Monday, July 27, 2009

The Bodies Exhibit

Yesterday, we went to the Bodies Exhibit at the South Street Seaport. I knew what it was about. I knew. But, but, but—I didn’t expect to “think” about who these people once were. A woman somewhere gave birth to a person who was (hopefully) loved and cared for. A person who went out in life and maybe raised a family, had a dog, held a grandchild. A person who had dreams … And, where did all of that take them in the end? On exhibit stripped down to bones and hanging flesh.

Caution! Gross examples up ahead!

For example, picture a full sized skeleton, arms stretched out in front holding hands with someone of the same size as though they are playing Ring Around the Rosie. This person is made up of skin, muscle and organs. These two are the same person. The bones were taken out and reassembled. Can you feel the weirdness and strange sadness of it?

There was a complete flap of skin taken from a woman’s breast area (breasts still attached), a sheared off tattoo, a complete person cut in half from head to toe, another sliced exactly the same but only in threes, fetuses, embryos, babies (all of which I skipped—didn’t feel like crying and blubbering all over the place). The crazy list goes on and on.

I get the medical aspect of it. My 14yr. old pointed out things she learned in Bio class (yes, I was impressed), I even heard a couple of people around me who sounded like they were studying to become a doctor. That’s all good, right? But, but, but … it left me sad.

Maybe it’s because I’m a writer. We all think too much. Both a gift and a curse? Could be.

2 comments:

  1. I saw the Body Worlds exhibit in Chicago almost 4 years ago. It was absolutely fascinating, and humbling, to me. Of course, the idea is that those people chose to donate themselves to the exhibit, or science. They had some idea where they were going. We are all at the eternal debt of people who are selfless enough to let medical science use them to better our understanding of physiology.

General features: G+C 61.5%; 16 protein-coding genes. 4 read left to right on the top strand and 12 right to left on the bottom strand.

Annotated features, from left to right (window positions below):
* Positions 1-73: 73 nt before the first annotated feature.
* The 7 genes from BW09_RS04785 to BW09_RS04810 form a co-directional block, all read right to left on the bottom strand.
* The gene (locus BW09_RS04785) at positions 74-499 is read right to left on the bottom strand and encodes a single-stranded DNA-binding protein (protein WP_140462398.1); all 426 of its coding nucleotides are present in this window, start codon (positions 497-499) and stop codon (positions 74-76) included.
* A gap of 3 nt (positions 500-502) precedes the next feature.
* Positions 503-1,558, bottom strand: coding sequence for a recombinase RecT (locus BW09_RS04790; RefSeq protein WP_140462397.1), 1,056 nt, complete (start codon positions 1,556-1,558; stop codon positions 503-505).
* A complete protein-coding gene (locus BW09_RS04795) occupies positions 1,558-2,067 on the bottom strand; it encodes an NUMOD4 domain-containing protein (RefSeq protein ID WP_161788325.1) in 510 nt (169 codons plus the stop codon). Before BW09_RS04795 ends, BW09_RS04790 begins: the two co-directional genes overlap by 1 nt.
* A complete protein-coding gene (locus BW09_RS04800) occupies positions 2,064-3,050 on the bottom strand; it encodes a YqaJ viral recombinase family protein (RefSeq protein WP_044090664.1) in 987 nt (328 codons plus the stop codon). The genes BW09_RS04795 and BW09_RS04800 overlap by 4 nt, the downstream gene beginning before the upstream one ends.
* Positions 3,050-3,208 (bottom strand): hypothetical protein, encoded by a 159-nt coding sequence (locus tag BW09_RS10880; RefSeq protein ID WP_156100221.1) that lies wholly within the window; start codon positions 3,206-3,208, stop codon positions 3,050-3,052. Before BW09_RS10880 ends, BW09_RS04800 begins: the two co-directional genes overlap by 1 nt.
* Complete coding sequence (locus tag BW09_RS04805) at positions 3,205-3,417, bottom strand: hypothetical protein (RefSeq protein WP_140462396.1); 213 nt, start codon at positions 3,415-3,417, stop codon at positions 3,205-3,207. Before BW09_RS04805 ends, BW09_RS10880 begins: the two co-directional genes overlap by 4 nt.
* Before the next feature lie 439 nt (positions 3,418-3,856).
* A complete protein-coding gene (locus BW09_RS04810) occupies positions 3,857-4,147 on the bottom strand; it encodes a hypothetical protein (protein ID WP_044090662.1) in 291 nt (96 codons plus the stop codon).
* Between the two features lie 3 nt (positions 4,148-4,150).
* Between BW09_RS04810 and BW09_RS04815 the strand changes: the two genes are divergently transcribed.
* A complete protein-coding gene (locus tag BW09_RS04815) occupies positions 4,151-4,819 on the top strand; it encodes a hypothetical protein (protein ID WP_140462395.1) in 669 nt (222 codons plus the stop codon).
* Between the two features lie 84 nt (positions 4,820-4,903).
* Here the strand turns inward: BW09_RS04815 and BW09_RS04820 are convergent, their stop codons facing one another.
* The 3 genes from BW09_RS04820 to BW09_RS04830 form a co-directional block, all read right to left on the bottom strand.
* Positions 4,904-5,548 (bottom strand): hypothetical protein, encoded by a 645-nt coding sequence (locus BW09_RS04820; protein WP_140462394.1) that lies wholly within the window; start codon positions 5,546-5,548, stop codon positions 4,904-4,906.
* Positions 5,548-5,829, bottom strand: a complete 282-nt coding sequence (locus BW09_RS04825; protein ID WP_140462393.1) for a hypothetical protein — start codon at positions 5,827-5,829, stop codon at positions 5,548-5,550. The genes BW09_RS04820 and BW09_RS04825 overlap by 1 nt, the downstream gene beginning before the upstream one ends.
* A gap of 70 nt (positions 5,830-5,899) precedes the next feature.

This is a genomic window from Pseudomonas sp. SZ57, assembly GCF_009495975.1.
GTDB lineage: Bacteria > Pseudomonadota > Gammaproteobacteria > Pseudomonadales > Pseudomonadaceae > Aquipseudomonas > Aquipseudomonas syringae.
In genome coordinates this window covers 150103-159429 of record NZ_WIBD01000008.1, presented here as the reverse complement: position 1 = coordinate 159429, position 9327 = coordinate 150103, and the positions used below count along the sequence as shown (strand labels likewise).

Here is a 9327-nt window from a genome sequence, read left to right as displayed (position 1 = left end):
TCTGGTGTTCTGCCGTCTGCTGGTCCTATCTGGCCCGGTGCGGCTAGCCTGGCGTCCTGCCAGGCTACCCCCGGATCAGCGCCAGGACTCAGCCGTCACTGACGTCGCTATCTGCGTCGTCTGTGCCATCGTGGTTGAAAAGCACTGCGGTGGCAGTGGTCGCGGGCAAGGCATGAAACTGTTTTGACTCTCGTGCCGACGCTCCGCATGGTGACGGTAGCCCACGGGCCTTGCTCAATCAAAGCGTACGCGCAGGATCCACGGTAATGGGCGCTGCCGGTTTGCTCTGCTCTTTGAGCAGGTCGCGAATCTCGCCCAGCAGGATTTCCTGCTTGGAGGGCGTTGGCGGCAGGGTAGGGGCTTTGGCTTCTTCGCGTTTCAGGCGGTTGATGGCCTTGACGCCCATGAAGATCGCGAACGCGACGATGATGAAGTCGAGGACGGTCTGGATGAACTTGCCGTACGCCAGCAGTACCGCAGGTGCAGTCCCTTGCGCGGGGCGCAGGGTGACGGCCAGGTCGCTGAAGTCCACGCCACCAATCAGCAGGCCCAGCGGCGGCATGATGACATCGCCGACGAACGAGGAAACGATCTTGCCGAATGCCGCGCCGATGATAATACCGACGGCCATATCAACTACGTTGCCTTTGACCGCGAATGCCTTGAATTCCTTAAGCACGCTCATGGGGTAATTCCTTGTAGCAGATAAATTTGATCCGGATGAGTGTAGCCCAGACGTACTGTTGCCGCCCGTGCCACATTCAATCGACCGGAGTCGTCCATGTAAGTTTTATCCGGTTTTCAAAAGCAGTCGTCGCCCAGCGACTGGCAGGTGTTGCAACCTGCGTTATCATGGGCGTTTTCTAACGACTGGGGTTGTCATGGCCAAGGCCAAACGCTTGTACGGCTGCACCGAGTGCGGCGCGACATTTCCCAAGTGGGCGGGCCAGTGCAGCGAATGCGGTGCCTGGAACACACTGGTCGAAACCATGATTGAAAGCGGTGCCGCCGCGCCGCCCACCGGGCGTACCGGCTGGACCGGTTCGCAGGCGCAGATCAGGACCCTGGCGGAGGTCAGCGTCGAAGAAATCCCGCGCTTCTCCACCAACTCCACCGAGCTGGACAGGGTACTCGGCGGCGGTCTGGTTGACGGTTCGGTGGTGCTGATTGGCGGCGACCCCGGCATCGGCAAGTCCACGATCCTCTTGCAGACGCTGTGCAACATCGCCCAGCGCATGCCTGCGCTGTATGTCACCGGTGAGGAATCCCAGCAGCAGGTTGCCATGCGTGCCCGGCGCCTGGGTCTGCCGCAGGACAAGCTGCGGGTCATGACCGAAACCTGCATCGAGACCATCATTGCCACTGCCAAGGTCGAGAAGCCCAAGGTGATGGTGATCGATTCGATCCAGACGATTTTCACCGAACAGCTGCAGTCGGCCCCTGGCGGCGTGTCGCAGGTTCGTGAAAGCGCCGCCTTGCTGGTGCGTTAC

The ones that I can't take are the mummies, and remains that are "excavated" from ancient graves. I don't care if you're from a museum or university, it's still grave robbery to me. I've been to plenty of museums with those "artifacts" on display.
    Weird, but that's my reaction.

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  2. I'd have been torn between fascination and sadness myself. I minored in biology and I took two anatomy classes; in the second one, we had human corpses. On one hand, it's so interesting to see how we are all made; on the other, it breaks my heart to see what all flesh comes to in the end. And there is something terribly voyeuristic about the remains of others, displayed in such a way for our viewing pleasure or to excite our curiosity. I can't help but think that whoever those people were, they had little choice in the matter -- that if they did give their bodies up to science, it was due to poverty, not because they actively wanted to do this.

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